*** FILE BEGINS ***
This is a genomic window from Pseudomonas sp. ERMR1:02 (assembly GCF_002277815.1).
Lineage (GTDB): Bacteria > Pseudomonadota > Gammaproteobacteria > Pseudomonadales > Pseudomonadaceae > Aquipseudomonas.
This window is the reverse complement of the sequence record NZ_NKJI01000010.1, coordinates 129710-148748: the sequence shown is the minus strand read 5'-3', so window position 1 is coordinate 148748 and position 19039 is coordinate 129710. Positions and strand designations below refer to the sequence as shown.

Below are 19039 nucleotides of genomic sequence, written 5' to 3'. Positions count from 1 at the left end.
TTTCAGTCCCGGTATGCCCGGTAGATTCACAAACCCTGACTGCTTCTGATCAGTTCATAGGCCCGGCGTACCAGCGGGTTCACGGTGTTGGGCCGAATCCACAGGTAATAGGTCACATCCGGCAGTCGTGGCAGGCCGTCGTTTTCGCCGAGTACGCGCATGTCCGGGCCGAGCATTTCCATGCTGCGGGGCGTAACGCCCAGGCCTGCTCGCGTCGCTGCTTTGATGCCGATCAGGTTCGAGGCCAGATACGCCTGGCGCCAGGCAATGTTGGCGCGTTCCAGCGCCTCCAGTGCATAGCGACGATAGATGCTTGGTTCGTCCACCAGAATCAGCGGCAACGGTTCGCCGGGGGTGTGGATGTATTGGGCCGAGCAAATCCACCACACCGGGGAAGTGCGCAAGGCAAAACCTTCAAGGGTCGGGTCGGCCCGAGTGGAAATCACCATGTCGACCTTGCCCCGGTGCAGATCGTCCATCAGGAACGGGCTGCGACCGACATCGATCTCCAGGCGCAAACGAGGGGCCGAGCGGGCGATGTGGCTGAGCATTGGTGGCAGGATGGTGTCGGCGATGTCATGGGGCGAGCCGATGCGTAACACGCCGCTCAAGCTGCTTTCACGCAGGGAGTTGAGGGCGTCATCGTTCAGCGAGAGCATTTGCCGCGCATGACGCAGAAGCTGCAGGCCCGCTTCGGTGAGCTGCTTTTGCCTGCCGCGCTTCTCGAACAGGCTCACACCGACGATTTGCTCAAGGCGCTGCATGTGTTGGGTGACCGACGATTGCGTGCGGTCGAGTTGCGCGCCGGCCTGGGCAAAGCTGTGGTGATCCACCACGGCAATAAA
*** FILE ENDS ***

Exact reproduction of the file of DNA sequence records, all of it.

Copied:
This is a genomic window from Pseudomonas sp. ERMR1:02 (assembly GCF_002277815.1).
Lineage (GTDB): Bacteria > Pseudomonadota > Gammaproteobacteria > Pseudomonadales > Pseudomonadaceae > Aquipseudomonas.
This window is the reverse complement of the sequence record NZ_NKJI01000010.1, coordinates 129710-148748: the sequence shown is the minus strand read 5'-3', so window position 1 is coordinate 148748 and position 19039 is coordinate 129710. Positions and strand designations below refer to the sequence as shown.

Below are 19039 nucleotides of genomic sequence, written 5' to 3'. Positions count from 1 at the left end.
TTTCAGTCCCGGTATGCCCGGTAGATTCACAAACCCTGACTGCTTCTGATCAGTTCATAGGCCCGGCGTACCAGCGGGTTCACGGTGTTGGGCCGAATCCACAGGTAATAGGTCACATCCGGCAGTCGTGGCAGGCCGTCGTTTTCGCCGAGTACGCGCATGTCCGGGCCGAGCATTTCCATGCTGCGGGGCGTAACGCCCAGGCCTGCTCGCGTCGCTGCTTTGATGCCGATCAGGTTCGAGGCCAGATACGCCTGGCGCCAGGCAATGTTGGCGCGTTCCAGCGCCTCCAGTGCATAGCGACGATAGATGCTTGGTTCGTCCACCAGAATCAGCGGCAACGGTTCGCCGGGGGTGTGGATGTATTGGGCCGAGCAAATCCACCACACCGGGGAAGTGCGCAAGGCAAAACCTTCAAGGGTCGGGTCGGCCCGAGTGGAAATCACCATGTCGACCTTGCCCCGGTGCAGATCGTCCATCAGGAACGGGCTGCGACCGACATCGATCTCCAGGCGCAAACGAGGGGCCGAGCGGGCGATGTGGCTGAGCATTGGTGGCAGGATGGTGTCGGCGATGTCATGGGGCGAGCCGATGCGTAACACGCCGCTCAAGCTGCTTTCACGCAGGGAGTTGAGGGCGTCATCGTTCAGCGAGAGCATTTGCCGCGCATGACGCAGAAGCTGCAGGCCCGCTTCGGTGAGCTGCTTTTGCCTGCCGCGCTTCTCGAACAGGCTCACACCGACGATTTGCTCAAGGCGCTGCATGTGTTGGGTGACCGACGATTGCGTGCGGTCGAGTTGCGCGCCGGCCTGGGCAAAGCTGTGGTGATCCACCACGGCAATAAA